For the roughly 20,000 years in which humans have lived in anything resembling civilization, it was magic. Heck, it was magic just 20 years ago. A sliver of metal with a light-up front, that responds to your voice and your gentlest touch, capable of accessing every publicly available piece of information in the world. It still seems like science fiction.
Yet, it’s so much part of our lives that we get anxious when it’s not with us. I am talking of course about the smartphone, which is more than anything else the physical manifestation of the internet. I believe that the internet is definitely in the top 3 inventions of all time (the other two being the wheel and fire) and that may actually be understating its importance. The internet itself was amazing when it started to grow, but the moment when it became so important was the moment when we as a culture started carrying it, essentially, in our pockets.
I am constantly amazed by a smartphone and what it does. You’ve probably seen this image, showing just a few of the things replaced by your smartphone:
But I would argue that the smartphone has become more than just a replacement for the hardware in our lives, it’s well on the way to becoming an essential part of our cognitive processes. It is our collective memory, the lens through which we exist in a global community. The magic of the smartphone isn’t how it replaces a camera or Walkman, it’s how it enhances our brains, freeing us to focus on the moment without being hindered by the need to go somewhere to learn something. It allows us to act on our impulses, for good or bad, without having to carve out hours, days or weeks to consider all the options.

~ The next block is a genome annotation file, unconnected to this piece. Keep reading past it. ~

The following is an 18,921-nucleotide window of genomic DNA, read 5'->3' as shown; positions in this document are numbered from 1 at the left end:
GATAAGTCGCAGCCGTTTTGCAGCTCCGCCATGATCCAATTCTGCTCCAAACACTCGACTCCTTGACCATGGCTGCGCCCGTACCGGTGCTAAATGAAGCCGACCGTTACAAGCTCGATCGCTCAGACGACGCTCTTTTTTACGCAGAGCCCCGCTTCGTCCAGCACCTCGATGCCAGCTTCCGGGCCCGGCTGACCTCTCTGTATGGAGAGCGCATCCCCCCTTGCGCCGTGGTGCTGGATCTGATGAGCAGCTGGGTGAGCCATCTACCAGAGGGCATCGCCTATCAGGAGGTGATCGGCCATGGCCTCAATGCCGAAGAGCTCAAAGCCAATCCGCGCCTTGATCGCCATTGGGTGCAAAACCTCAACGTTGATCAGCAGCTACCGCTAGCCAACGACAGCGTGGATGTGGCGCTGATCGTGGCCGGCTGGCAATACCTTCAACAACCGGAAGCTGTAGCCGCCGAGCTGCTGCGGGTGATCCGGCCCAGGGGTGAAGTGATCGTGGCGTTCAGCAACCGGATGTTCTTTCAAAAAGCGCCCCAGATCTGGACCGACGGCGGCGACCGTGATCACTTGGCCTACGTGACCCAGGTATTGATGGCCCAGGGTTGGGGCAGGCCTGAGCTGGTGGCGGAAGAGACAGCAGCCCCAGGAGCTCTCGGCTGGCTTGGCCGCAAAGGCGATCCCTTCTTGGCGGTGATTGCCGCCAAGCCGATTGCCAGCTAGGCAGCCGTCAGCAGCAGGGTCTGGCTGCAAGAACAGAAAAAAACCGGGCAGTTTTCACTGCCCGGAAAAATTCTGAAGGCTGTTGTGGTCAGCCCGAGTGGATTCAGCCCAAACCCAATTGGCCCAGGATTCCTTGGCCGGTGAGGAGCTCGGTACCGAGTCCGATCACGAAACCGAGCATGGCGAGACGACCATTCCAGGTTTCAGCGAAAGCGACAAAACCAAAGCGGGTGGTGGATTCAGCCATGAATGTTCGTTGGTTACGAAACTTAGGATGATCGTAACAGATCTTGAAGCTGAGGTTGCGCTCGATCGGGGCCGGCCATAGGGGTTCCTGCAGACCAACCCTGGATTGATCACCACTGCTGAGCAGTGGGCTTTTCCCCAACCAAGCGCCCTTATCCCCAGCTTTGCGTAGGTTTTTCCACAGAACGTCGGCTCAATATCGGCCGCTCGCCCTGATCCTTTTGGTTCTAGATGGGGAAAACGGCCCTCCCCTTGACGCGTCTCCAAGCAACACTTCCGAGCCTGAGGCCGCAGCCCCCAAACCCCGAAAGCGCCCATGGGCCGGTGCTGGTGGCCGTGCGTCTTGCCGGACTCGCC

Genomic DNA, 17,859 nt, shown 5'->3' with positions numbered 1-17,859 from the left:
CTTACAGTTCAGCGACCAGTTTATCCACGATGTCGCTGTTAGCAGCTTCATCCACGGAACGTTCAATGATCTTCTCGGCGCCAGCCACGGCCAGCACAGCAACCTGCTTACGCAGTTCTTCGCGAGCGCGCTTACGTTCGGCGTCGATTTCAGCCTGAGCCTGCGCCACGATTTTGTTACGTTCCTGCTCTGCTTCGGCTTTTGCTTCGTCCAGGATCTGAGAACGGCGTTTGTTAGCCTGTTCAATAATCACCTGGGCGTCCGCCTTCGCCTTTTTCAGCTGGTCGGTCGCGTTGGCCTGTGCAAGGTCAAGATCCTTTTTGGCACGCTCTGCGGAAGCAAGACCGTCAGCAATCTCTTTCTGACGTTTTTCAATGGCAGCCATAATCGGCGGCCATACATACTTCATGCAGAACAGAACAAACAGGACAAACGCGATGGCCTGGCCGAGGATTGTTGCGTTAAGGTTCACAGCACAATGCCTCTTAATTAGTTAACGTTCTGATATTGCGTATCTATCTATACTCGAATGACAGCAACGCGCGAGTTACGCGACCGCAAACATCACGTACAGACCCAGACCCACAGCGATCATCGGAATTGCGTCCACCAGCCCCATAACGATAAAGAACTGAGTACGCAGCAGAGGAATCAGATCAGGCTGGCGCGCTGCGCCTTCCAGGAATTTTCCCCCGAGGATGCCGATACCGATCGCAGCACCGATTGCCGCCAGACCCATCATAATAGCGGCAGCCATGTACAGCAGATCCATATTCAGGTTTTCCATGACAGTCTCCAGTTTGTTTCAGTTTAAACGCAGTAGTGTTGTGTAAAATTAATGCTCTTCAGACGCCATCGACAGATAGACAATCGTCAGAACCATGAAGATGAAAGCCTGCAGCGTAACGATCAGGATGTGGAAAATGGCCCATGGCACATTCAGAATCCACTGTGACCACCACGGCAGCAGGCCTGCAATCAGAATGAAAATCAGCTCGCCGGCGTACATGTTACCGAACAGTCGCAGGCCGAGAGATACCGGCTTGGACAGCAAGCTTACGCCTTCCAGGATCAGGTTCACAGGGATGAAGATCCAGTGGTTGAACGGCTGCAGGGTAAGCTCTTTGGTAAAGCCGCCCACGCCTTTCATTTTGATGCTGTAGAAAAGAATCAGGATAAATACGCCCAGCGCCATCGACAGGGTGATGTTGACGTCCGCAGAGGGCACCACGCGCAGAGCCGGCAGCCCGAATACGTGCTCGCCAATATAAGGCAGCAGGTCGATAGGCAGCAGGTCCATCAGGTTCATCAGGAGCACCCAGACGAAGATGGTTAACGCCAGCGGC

The smartphone itself, obviously, is little more than a doorway. It doesn’t contain the entire internet, a fact which we tend to remember rather embarrassingly when we find ourselves without a cellular data connection. It’s only the device which shows us the internet. The real internet is literally millions of miles of cable and hundreds of thousands of watts of broadcast signal and tons of iron and silicon and copper. We don’t think much about that, we just think of the tiny window to that world that sits in our pockets.
When I travel or telecommute, I often find myself looking out the window and thinking about what the world would be like for a tech professional like me if my only perspective, my only point of contact, was the people around me. If I had to rely on the mail or face-to-face contact, I wouldn’t be here. SolidSignal wouldn’t exist and I think we can all agree, that would be a real shame.